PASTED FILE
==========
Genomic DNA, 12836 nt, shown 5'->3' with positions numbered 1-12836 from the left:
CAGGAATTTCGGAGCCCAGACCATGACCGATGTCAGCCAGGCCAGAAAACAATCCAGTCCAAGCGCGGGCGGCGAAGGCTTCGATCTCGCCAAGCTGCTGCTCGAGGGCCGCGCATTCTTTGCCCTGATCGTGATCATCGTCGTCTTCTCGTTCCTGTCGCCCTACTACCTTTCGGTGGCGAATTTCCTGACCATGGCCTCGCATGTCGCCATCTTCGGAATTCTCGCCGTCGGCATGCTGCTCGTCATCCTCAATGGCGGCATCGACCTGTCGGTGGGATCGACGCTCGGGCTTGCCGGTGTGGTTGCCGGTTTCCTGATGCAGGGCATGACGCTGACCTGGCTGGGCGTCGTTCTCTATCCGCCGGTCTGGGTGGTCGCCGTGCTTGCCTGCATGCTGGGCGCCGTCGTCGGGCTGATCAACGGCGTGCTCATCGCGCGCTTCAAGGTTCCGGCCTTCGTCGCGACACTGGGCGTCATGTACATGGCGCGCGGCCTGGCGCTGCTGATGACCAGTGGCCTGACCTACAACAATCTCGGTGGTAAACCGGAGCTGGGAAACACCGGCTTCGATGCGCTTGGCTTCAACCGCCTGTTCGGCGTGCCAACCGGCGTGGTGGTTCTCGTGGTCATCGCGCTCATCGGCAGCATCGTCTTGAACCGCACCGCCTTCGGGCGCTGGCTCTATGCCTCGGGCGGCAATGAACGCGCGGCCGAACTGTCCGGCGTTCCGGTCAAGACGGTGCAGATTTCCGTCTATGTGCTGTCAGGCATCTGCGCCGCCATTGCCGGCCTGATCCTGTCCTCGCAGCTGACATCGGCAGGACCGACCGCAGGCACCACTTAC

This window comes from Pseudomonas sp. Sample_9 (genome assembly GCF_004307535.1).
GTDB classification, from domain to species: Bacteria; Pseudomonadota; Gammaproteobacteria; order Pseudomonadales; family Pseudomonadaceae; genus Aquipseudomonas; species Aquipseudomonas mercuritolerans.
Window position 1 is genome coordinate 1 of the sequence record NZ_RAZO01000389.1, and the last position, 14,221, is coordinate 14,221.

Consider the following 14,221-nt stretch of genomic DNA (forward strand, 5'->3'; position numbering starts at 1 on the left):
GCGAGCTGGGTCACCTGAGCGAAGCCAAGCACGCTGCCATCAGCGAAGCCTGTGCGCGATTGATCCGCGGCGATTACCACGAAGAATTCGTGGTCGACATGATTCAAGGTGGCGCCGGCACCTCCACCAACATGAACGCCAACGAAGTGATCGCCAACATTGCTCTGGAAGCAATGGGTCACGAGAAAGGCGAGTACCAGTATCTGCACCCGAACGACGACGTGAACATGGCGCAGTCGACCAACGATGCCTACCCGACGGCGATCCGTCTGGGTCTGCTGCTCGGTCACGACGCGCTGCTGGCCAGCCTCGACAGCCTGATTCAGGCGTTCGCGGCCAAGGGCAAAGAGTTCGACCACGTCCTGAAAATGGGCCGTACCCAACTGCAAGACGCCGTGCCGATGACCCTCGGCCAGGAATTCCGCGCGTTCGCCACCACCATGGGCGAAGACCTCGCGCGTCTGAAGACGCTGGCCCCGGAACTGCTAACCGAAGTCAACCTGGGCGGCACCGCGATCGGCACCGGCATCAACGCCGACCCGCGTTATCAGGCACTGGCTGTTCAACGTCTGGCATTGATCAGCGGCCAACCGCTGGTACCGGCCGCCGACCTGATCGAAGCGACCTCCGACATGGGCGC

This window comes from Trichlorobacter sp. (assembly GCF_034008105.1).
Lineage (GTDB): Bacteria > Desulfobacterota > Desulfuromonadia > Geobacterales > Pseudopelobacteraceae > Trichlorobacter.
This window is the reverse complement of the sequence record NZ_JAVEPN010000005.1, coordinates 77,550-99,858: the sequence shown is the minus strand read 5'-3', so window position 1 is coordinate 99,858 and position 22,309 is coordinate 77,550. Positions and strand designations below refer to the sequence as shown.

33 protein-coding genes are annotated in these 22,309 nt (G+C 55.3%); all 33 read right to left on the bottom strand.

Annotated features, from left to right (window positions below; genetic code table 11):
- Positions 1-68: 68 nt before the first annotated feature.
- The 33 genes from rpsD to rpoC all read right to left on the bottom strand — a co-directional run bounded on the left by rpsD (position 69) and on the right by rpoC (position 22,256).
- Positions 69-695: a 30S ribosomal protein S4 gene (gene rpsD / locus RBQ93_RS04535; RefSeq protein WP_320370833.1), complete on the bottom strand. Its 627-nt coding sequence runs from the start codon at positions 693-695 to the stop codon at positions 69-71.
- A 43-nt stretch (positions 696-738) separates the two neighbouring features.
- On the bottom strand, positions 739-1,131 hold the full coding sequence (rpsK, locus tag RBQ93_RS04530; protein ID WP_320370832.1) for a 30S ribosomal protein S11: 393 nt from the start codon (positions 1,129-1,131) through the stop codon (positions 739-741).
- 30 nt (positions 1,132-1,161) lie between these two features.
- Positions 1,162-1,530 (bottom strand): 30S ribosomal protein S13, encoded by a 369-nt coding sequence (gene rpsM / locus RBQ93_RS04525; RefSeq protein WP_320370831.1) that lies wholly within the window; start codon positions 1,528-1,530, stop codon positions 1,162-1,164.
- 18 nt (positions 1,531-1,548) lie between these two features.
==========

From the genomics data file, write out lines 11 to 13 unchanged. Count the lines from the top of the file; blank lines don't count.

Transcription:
33 protein-coding genes are annotated in these 22,309 nt (G+C 55.3%); all 33 read right to left on the bottom strand.

Annotated features, from left to right (window positions below; genetic code table 11):
- Positions 1-68: 68 nt before the first annotated feature.